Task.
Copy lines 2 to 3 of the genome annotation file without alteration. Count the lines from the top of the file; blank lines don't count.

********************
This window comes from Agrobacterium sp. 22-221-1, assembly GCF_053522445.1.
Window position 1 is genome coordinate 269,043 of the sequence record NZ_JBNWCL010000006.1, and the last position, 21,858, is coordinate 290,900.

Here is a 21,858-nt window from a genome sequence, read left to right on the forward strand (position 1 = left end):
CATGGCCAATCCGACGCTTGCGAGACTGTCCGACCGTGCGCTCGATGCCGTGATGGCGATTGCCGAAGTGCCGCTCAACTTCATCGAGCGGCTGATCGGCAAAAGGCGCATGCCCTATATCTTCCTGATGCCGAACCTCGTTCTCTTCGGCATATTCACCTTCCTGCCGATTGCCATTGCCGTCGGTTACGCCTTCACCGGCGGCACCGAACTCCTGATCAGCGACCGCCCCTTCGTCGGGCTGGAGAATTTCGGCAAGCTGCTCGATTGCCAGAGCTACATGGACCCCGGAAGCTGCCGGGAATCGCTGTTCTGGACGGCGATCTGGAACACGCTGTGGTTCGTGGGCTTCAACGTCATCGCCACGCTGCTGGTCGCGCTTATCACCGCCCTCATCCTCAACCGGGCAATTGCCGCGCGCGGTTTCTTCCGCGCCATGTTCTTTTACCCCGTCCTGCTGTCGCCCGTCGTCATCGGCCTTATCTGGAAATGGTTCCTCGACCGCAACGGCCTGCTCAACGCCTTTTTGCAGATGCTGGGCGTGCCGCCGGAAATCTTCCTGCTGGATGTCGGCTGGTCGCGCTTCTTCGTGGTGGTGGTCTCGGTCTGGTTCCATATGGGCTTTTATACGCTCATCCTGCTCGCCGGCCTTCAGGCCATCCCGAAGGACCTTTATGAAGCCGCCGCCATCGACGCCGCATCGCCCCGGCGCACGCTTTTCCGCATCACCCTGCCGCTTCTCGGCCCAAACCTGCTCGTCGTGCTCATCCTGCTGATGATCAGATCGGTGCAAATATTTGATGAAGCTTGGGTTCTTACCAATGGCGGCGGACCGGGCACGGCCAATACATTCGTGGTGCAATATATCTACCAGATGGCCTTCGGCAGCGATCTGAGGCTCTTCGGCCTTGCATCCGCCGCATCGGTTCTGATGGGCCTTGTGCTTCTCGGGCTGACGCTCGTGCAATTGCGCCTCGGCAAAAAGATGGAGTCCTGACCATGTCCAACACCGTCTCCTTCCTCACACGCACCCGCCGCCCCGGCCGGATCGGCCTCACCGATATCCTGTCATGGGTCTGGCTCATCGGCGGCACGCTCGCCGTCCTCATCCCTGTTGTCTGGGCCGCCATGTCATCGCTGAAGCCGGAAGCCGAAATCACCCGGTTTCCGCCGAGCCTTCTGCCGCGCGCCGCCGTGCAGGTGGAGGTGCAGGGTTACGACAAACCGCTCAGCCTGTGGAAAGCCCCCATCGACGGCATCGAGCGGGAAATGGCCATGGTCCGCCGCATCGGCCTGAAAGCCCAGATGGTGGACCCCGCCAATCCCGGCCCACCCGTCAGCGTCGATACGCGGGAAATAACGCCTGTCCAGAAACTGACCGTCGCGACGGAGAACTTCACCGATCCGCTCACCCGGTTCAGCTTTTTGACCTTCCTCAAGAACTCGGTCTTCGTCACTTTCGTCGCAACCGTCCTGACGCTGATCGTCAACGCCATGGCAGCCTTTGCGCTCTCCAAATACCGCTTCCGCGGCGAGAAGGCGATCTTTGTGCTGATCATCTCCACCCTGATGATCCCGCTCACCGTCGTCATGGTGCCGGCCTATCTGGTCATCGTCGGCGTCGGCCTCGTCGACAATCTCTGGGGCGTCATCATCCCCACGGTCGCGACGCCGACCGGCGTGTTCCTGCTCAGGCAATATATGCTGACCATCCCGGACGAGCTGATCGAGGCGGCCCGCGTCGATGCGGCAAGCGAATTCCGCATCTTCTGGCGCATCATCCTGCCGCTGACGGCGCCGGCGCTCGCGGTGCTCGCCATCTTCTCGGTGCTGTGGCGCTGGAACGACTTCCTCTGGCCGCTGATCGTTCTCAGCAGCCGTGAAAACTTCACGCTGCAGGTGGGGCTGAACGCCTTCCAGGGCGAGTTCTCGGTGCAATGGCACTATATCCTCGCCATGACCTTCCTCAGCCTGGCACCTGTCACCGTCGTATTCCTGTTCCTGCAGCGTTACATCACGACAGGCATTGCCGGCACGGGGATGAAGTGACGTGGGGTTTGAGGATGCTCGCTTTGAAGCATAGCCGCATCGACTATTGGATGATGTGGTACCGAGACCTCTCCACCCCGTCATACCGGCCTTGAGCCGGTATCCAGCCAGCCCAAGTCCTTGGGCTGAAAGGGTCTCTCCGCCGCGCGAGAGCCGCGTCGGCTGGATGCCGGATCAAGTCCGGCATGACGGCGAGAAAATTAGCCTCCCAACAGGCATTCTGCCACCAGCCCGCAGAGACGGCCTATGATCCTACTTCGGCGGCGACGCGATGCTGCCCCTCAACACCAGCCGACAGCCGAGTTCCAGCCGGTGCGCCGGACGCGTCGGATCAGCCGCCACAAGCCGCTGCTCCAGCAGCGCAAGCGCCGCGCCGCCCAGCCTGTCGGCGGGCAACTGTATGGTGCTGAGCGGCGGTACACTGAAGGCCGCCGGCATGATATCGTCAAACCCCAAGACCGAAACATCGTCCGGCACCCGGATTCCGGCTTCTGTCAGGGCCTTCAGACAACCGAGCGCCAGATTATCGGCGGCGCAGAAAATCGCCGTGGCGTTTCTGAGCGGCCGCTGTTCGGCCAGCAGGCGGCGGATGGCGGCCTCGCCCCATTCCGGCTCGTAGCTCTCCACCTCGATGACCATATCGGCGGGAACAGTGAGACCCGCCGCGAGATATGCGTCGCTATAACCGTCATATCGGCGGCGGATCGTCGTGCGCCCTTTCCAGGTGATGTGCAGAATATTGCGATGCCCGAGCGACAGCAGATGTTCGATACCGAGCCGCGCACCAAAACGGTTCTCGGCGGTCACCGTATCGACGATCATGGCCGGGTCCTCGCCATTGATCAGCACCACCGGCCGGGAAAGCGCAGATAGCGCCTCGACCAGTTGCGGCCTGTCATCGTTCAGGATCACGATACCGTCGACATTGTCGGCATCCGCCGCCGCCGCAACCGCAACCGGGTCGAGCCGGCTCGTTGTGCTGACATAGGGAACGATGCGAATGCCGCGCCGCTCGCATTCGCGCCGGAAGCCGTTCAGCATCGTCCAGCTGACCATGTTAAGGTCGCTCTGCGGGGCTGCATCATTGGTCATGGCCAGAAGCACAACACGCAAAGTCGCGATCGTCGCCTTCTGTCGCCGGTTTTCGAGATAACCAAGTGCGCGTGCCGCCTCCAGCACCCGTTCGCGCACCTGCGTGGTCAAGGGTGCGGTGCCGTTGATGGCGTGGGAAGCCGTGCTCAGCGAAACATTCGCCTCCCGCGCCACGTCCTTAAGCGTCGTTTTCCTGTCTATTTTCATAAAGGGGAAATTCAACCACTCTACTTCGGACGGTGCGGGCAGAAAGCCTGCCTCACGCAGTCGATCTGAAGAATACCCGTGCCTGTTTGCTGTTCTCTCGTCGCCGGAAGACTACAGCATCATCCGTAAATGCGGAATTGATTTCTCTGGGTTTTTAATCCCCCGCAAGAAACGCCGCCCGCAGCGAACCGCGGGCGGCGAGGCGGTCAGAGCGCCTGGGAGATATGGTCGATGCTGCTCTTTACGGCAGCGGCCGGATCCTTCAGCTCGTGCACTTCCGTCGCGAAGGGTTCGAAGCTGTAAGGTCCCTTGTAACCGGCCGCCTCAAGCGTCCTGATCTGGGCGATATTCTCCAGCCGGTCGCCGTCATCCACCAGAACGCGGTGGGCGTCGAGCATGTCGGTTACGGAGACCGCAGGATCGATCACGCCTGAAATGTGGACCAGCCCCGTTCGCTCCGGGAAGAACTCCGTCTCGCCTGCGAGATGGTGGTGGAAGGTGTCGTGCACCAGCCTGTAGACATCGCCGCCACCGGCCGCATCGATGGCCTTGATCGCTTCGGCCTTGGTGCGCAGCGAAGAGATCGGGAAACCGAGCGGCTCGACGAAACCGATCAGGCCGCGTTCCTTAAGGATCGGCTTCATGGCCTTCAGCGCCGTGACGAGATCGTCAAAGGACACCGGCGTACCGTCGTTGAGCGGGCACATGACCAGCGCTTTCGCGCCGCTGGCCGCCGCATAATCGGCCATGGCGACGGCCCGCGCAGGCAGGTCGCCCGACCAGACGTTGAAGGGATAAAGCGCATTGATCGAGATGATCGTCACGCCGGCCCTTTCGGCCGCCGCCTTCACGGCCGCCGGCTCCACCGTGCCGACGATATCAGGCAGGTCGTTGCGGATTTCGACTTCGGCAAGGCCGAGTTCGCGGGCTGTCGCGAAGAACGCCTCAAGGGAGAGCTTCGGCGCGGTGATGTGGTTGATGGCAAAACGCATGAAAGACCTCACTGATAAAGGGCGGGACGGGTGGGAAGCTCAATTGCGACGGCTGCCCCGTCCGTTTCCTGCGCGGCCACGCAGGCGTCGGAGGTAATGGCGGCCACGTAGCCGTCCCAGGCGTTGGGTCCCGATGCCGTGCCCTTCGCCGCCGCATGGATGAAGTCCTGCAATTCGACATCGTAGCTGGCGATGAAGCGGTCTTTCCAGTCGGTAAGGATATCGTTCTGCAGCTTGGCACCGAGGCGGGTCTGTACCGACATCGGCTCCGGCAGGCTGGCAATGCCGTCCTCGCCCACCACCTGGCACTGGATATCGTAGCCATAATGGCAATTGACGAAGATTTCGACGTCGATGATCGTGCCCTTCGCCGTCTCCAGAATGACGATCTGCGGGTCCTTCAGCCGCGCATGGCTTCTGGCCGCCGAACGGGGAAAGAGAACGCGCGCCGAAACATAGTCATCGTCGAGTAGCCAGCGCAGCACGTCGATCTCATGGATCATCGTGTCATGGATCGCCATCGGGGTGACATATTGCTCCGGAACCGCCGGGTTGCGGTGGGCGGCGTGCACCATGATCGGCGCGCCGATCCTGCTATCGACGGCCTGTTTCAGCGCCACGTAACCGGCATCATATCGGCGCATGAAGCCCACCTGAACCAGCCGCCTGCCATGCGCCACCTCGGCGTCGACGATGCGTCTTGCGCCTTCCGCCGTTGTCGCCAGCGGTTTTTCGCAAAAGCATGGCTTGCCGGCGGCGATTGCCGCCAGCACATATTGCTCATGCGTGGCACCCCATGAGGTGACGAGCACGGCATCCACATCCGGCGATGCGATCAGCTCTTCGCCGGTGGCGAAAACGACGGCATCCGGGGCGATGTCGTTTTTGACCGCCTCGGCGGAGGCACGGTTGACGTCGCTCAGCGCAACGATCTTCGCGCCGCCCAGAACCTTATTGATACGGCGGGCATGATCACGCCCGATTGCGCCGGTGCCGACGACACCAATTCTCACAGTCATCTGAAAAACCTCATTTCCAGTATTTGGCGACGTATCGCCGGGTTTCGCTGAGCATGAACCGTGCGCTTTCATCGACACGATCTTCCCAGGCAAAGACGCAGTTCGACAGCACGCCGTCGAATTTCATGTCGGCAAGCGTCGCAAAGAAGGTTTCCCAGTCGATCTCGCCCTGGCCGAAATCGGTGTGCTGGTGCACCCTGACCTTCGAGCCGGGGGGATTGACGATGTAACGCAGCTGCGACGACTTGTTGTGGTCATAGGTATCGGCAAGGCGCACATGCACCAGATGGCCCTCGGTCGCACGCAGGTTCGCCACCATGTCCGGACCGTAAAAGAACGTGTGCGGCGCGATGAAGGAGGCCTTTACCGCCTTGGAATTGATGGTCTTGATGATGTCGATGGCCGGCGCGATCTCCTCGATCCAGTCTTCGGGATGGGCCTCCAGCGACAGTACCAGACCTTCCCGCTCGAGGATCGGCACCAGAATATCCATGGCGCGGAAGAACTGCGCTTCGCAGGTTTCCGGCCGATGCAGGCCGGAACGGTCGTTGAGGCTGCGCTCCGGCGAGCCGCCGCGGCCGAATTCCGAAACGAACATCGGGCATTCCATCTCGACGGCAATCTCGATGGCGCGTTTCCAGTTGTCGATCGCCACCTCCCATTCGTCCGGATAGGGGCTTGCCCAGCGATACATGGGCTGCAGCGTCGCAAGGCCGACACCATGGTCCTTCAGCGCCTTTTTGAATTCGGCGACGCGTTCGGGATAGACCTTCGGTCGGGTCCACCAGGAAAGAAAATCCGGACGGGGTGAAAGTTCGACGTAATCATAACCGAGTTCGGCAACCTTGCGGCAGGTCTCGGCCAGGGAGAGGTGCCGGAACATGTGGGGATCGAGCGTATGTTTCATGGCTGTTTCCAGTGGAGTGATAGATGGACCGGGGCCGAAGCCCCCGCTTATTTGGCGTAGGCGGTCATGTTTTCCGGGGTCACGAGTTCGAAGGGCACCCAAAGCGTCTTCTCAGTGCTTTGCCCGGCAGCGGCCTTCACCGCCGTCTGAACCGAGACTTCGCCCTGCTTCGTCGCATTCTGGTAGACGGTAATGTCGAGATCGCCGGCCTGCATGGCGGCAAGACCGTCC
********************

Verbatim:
Window position 1 is genome coordinate 269,043 of the sequence record NZ_JBNWCL010000006.1, and the last position, 21,858, is coordinate 290,900.

Here is a 21,858-nt window from a genome sequence, read left to right on the forward strand (position 1 = left end):